UPDATE: The individual who was terminated from his position at Hydro One as a result of this incident was rehired in November 2015 following an arbitration process. (Source: Toronto Star)
CityTV reporter Shauna Hunt (@shaunacitynews) was frustrated by a group of men who interrupted her TV broadcast after a Toronto FC soccer game with an infamous vulgar expression and decided to confront the group on camera. The men remained defiant, continued to use sexually charged language, and did not apologize for their behaviour.
As a result, at least one of the men has been terminated from their job for their actions at the sporting event.
After one of the men was identified as working for Hydro One through social media (although he was not wearing any company apparel nor did he mention Hydro One during the interview), the utility announced that he was terminated for not complying with their Code of Business Conduct. In addition, once the man's name was made public it was also advertised that his salary was over $106K since he is listed on Ontario's Sunshine List (which shares salary information for anyone who works for any Ontario government agency earning at least $100K per year).
Reaction on social media was swift and intense, with most expressing disgust at the men's behaviour and supporting calls to press criminal charges for the sexual harassment. Even Premier Kathleen Wynne tweeted her support for Ms. Hunt and why the men's behaviour further justifies the government's recent #ItsNeverOkay campaign.
Controversial HR questions:
The fact that one of the men was fired from his job for actions outside of the workplace raises a number of difficult HR questions.:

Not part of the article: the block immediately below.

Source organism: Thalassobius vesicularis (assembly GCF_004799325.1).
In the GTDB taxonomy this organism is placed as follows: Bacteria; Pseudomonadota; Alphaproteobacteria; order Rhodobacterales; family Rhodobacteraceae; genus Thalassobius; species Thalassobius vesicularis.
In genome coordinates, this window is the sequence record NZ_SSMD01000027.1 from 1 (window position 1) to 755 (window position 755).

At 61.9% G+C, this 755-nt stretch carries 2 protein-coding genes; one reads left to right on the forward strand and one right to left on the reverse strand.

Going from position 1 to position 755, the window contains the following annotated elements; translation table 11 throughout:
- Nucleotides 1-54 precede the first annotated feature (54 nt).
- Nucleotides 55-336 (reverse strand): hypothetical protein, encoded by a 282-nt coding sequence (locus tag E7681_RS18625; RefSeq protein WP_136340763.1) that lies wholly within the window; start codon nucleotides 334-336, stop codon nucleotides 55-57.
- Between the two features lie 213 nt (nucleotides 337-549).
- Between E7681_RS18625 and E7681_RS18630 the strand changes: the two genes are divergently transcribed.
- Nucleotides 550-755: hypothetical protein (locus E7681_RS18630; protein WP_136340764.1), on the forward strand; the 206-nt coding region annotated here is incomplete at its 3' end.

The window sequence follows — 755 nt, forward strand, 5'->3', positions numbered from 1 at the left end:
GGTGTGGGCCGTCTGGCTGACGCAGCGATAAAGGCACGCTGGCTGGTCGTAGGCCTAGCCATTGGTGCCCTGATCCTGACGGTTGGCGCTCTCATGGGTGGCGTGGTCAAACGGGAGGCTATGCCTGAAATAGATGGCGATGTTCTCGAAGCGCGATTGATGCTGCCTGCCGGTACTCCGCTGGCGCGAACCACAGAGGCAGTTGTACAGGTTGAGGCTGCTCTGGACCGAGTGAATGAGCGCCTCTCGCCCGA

You may also want to see our 2014 blog "Employees Behaving Badly Outside of Work" (including NFL player Ray Rice) or our 2013 blog on the TV Big Brother Contestants who were terminated from their real-life jobs for behaviour on the TV show.
What is an employer to do?
If an employer becomes aware of an employee's behaviour outside of the workplace that is criminal (i.e. arrested for a DUI, possession of child pornography, domestic violence) or deemed "immoral" by the employer (i.e. affiliation with a controversial organization, issuing vulgarities at a news reporter at a soccer game), they may wish to remove that person from the organization, even if the employee's actions took place exclusively outside of the workplace.
The question becomes whether or not they can terminate “for cause” and not have to pay out the appropriate termination pay and/or severance.
Some things for an employer to consider:
Want to learn more about terminating employees?
Clear Path has an informative, one-hour webinar that helps address some of the issues involved in terminating an employee and suggestions on how to make the process as positive as possible for your organization and the individual being terminted.
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